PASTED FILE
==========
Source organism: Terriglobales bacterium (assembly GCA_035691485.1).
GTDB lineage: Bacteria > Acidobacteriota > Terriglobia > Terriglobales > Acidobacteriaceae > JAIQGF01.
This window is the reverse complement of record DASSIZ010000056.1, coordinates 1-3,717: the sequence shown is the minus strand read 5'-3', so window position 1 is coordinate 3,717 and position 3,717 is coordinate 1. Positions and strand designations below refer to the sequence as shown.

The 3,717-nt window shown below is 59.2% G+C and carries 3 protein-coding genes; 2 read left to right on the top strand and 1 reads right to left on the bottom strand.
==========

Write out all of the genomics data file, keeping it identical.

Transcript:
Source organism: Terriglobales bacterium (assembly GCA_035691485.1).
GTDB lineage: Bacteria > Acidobacteriota > Terriglobia > Terriglobales > Acidobacteriaceae > JAIQGF01.
This window is the reverse complement of record DASSIZ010000056.1, coordinates 1-3,717: the sequence shown is the minus strand read 5'-3', so window position 1 is coordinate 3,717 and position 3,717 is coordinate 1. Positions and strand designations below refer to the sequence as shown.

The 3,717-nt window shown below is 59.2% G+C and carries 3 protein-coding genes; 2 read left to right on the top strand and 1 reads right to left on the bottom strand.